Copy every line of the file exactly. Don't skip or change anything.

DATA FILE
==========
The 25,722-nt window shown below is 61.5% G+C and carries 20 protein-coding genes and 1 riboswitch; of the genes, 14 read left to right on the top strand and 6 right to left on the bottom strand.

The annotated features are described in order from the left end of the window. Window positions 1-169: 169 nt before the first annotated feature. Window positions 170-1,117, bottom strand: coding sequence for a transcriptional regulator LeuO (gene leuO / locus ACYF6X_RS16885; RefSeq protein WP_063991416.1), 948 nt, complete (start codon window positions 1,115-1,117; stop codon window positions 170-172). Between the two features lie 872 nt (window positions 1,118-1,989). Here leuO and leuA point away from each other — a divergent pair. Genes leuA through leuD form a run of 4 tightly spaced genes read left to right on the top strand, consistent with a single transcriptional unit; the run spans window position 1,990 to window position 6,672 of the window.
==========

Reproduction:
The 25,722-nt window shown below is 61.5% G+C and carries 20 protein-coding genes and 1 riboswitch; of the genes, 14 read left to right on the top strand and 6 right to left on the bottom strand.

The annotated features are described in order from the left end of the window. Window positions 1-169: 169 nt before the first annotated feature. Window positions 170-1,117, bottom strand: coding sequence for a transcriptional regulator LeuO (gene leuO / locus ACYF6X_RS16885; RefSeq protein WP_063991416.1), 948 nt, complete (start codon window positions 1,115-1,117; stop codon window positions 170-172). Between the two features lie 872 nt (window positions 1,118-1,989). Here leuO and leuA point away from each other — a divergent pair. Genes leuA through leuD form a run of 4 tightly spaced genes read left to right on the top strand, consistent with a single transcriptional unit; the run spans window position 1,990 to window position 6,672 of the window.